One of the central issues that Christian theologians have been wrestling with since the Middle Ages is the Problem of Evil. It is based on three assumptions about God:
1) God is omniscient (all-knowing).
2) God is omnipotent (all-powerful).
3) God is omnibenevolent (all-good).
If all three of these assumptions are true, why does evil exist in the world?
However, I don't think this is the central issue with those three assumptions. The Bible itself suggests that they can't all be true, regardless of the place of evil in the world.
Let's assume for the moment that God exists, and that the Bible presents an accurate representation of his character.
The only way to heaven is through faith. This implies that the most important thing in the world to God is that you believe in him and believe that Jesus is divine. If you do not, you are condemned to eternal punishment.
The conflict with the three assumptions comes not in the existence of evil, but in the existence of non-believers.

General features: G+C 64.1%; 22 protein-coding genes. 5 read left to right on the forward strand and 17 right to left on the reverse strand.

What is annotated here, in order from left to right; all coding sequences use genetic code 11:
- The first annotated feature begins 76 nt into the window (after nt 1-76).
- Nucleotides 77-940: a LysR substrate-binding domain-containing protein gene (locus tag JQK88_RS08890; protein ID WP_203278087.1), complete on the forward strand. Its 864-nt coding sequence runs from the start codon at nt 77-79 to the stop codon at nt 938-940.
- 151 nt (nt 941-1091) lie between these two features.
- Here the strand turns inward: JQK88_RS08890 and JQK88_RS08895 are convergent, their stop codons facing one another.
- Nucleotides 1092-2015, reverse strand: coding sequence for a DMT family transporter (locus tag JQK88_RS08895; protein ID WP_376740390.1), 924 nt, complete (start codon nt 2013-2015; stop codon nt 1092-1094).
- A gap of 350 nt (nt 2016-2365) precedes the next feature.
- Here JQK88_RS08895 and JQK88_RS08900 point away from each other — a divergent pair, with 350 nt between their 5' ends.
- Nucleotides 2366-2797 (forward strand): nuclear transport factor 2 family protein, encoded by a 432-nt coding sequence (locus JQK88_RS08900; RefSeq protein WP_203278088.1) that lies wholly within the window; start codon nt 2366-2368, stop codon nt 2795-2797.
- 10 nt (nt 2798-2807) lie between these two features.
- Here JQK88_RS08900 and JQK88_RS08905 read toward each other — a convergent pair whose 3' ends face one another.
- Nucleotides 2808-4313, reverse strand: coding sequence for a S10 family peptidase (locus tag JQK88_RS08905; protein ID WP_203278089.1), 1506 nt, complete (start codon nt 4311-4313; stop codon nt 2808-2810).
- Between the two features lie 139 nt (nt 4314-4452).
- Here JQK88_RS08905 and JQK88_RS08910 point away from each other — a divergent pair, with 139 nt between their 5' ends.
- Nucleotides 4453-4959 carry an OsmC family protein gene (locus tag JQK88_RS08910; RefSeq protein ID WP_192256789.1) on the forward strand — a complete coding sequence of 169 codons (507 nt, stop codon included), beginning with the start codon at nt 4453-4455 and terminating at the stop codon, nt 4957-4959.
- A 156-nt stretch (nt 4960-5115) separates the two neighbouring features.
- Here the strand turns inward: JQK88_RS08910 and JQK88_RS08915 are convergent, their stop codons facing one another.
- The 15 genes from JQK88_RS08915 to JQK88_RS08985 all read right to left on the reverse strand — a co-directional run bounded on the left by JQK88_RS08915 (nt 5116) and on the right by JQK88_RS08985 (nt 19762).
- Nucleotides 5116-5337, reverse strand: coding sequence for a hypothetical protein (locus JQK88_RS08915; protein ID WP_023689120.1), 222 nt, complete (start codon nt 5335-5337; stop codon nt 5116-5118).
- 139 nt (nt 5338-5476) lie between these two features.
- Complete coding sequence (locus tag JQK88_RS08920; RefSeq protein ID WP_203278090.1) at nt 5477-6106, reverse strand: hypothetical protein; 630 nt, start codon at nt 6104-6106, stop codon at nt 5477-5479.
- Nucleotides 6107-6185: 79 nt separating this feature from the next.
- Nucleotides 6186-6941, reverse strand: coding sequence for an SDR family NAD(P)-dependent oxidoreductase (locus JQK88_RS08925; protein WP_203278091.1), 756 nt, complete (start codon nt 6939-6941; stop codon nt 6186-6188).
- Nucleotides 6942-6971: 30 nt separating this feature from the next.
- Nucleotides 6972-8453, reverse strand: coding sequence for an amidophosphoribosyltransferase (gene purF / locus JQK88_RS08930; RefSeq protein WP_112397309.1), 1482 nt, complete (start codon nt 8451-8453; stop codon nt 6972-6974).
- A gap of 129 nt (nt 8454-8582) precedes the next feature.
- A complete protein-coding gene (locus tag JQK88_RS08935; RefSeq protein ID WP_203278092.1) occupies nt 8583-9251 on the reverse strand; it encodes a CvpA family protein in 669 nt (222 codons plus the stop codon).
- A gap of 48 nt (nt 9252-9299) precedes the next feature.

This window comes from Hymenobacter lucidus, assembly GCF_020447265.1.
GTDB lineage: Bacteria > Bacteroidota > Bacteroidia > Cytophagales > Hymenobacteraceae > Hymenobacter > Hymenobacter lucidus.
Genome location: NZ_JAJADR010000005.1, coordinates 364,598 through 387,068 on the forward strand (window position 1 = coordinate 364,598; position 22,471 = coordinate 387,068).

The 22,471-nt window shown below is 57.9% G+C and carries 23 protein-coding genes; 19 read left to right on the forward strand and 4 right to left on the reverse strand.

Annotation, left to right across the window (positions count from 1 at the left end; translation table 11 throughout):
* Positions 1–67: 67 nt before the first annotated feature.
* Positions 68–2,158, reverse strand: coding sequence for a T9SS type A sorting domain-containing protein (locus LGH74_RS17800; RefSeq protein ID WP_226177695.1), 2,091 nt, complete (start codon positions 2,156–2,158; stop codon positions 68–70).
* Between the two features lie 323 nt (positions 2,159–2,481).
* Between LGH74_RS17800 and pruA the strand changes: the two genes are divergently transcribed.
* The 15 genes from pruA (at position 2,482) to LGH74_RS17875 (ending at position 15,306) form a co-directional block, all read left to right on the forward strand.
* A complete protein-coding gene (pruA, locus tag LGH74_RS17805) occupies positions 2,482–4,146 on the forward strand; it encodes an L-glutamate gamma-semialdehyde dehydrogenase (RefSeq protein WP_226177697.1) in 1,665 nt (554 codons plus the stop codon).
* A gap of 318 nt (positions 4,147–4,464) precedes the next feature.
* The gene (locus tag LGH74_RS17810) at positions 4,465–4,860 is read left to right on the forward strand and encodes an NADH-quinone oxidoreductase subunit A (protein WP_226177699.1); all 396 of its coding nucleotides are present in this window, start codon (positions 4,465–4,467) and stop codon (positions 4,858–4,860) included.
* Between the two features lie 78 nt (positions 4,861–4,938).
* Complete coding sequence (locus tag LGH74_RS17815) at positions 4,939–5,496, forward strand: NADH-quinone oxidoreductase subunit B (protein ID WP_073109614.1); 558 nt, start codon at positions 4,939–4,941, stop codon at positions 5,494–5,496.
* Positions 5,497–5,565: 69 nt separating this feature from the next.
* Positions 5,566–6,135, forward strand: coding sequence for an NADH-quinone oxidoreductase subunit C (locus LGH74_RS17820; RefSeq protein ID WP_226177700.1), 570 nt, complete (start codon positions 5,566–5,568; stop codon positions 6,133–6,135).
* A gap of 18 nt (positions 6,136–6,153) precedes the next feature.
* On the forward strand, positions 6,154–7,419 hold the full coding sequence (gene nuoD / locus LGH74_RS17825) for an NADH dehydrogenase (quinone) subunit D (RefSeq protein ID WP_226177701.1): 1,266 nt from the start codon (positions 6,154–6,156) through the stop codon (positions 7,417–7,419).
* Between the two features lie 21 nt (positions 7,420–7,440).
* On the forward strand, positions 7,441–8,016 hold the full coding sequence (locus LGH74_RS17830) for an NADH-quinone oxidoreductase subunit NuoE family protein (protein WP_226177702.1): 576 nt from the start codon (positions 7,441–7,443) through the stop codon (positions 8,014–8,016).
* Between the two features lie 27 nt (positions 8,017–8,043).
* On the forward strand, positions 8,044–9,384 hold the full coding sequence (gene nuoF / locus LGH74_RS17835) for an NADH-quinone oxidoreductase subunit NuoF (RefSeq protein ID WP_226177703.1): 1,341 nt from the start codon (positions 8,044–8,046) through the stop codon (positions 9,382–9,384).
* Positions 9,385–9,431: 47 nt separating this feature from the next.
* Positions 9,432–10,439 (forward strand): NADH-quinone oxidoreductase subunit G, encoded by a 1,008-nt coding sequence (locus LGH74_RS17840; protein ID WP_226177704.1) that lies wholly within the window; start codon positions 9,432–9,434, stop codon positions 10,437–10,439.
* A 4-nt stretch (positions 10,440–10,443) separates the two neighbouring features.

Does God not know how to convince them he exists? Then he's not omniscient.
Is God incapable of convincing them he exists? Then he's not omnipotent.
Is God unwilling to convince them he exists? Then he's not omnibenevolent.
I think the Bible provides a clear answer to at least one of those questions. Regardless of omniscience or omnipotence, God is clearly not good. In the Old Testament, he sanctions slavery, genocide and the abuse of women and children. In the New Testament, he offers vicarious redemption, the truly twisted idea that I can wrong you and SOMEONE ELSE can forgive me for that, whether you do or not.
There is no problem of evil; there is no problem of non-believers. The Bible resolves the issue quite clearly.